By Lori Fredrich Senior Writer & Dining Editor Published Feb 28, 2019 at 6:30 PM Photography: Lori Fredrich

North Siders no longer need to travel south to experience the flavors of Pita Palace, a restaurant which opened last summer at 789 W. Layton Ave.

That’s because a satellite location has opened in the former Kebab Hub at 2713 N. Bremen St. in Riverwest.

The restaurant, which is owned by Yousef Abdallah, proprietor of the the Al Yousef Supermarket & Restaurant in Oak Creek, is far smaller than the South Side location. But it offers a menu that showcases a good number of the same dishes.

Beyond the usual hummus and baba ghanouj, there are appetizers like foul mudamas, a tasty puree of mashed, boiled fava beans that originated in Egypt but which can now be found across the Mid-East.

The robust legumes, which taste vaguely grassy, are enhanced by lemon, crushed garlic and cumin and served with pita bread. If you'd prefer, you can also order hummus/foul mix, which combines the nutty flavor of chickpeas with the vegetal notes of the favas, resulting in a dish that's a nice departure from the norm.

Entrees like the mix grill include options like chicken shish tawook, a flavorful marinated chicken kebab that's eaten widely across the Middle East from Turkey and Lebanon to Syria, Palestine and Iraq and beef kufta, a ground meat kebab which is notably tender – even juicy – with a meaty flavor that's redolent of garlic. It's lovely with the bright tahini sauce, which cuts the fattiness a bit.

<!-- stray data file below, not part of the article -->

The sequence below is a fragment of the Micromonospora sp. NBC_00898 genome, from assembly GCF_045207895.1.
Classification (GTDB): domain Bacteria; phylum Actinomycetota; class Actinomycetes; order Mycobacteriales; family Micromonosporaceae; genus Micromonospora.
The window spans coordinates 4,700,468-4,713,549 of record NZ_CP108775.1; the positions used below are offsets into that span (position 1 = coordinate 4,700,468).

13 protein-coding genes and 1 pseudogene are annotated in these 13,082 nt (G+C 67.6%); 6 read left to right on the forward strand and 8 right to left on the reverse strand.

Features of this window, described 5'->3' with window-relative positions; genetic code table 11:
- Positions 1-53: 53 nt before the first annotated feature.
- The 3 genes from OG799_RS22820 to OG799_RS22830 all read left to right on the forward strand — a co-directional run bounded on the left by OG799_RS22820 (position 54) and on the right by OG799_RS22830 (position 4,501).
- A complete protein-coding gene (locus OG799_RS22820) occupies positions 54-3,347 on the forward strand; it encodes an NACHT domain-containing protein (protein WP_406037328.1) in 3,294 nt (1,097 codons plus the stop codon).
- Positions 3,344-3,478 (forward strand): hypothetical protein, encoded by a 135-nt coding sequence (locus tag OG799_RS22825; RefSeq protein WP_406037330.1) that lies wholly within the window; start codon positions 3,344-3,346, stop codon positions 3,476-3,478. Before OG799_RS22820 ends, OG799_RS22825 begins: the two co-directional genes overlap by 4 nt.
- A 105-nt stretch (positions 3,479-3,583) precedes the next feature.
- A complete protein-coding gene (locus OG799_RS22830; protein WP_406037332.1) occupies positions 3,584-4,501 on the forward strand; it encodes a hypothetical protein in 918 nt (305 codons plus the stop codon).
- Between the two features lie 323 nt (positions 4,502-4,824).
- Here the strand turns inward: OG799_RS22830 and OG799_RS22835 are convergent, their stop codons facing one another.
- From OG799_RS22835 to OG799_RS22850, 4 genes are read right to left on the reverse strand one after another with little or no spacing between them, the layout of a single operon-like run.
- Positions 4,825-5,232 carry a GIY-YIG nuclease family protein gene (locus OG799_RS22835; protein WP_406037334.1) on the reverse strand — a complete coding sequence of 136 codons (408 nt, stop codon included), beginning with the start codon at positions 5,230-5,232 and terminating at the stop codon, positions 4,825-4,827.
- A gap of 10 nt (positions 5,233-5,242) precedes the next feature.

There are also falafel, shawarma, kebab and kufta sandwiches and platters along with a selection of salads including fattoush, tabbouleh, Jerusalem and Arabic.

Family platters serving up to 10 people and catering (for larger groups) are also available.

Pita Palace in Riverwest is open Sunday through Thursday from 11 a.m. to midnight and Friday and Saturday from 11 a.m. to 2 a.m. Carry out and delivery are both available.

Lori Fredrich Senior Writer & Dining Editor

Lori is an avid cook whose accrual of condiments and spices is rivaled only by her cookbook collection. Her passion for the culinary industry was birthed while balancing A&W root beer mugs as a teenage carhop, fed by insatiable curiosity and fueled by the people whose stories entwine with each and every dish. She’s had the privilege of chronicling these tales via numerous media, including OnMilwaukee and in her book “Milwaukee Food.” Her work has garnered journalism awards from entities including the Milwaukee Press Club. 

When she’s not eating, photographing food, writing or recording the FoodCrush podcast, you’ll find Lori seeking out adventures with her husband Paul, traveling, cooking, reading, learning, snuggling with her cats and looking for ways to make a difference.